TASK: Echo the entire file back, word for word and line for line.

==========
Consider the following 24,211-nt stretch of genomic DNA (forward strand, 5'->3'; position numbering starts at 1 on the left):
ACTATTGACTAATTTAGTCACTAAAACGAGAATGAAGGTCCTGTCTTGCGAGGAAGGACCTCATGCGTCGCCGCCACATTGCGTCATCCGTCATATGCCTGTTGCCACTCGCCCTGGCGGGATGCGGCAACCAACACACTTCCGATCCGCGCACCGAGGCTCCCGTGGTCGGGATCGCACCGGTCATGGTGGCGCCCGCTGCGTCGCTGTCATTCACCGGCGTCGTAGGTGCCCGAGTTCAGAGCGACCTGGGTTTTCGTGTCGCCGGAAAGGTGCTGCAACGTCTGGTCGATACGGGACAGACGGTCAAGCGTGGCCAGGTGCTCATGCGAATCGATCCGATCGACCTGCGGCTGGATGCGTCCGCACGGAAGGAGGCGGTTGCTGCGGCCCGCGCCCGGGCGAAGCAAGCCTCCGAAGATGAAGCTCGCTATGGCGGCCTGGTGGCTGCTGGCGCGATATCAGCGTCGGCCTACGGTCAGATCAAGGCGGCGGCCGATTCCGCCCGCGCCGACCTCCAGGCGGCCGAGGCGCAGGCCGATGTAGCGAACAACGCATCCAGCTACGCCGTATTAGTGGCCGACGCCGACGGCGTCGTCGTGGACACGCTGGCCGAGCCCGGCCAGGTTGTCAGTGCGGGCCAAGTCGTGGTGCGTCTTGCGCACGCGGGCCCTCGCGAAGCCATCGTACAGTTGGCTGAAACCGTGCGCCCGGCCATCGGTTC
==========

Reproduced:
Consider the following 24,211-nt stretch of genomic DNA (forward strand, 5'->3'; position numbering starts at 1 on the left):
ACTATTGACTAATTTAGTCACTAAAACGAGAATGAAGGTCCTGTCTTGCGAGGAAGGACCTCATGCGTCGCCGCCACATTGCGTCATCCGTCATATGCCTGTTGCCACTCGCCCTGGCGGGATGCGGCAACCAACACACTTCCGATCCGCGCACCGAGGCTCCCGTGGTCGGGATCGCACCGGTCATGGTGGCGCCCGCTGCGTCGCTGTCATTCACCGGCGTCGTAGGTGCCCGAGTTCAGAGCGACCTGGGTTTTCGTGTCGCCGGAAAGGTGCTGCAACGTCTGGTCGATACGGGACAGACGGTCAAGCGTGGCCAGGTGCTCATGCGAATCGATCCGATCGACCTGCGGCTGGATGCGTCCGCACGGAAGGAGGCGGTTGCTGCGGCCCGCGCCCGGGCGAAGCAAGCCTCCGAAGATGAAGCTCGCTATGGCGGCCTGGTGGCTGCTGGCGCGATATCAGCGTCGGCCTACGGTCAGATCAAGGCGGCGGCCGATTCCGCCCGCGCCGACCTCCAGGCGGCCGAGGCGCAGGCCGATGTAGCGAACAACGCATCCAGCTACGCCGTATTAGTGGCCGACGCCGACGGCGTCGTCGTGGACACGCTGGCCGAGCCCGGCCAGGTTGTCAGTGCGGGCCAAGTCGTGGTGCGTCTTGCGCACGCGGGCCCTCGCGAAGCCATCGTACAGTTGGCTGAAACCGTGCGCCCGGCCATCGGTTC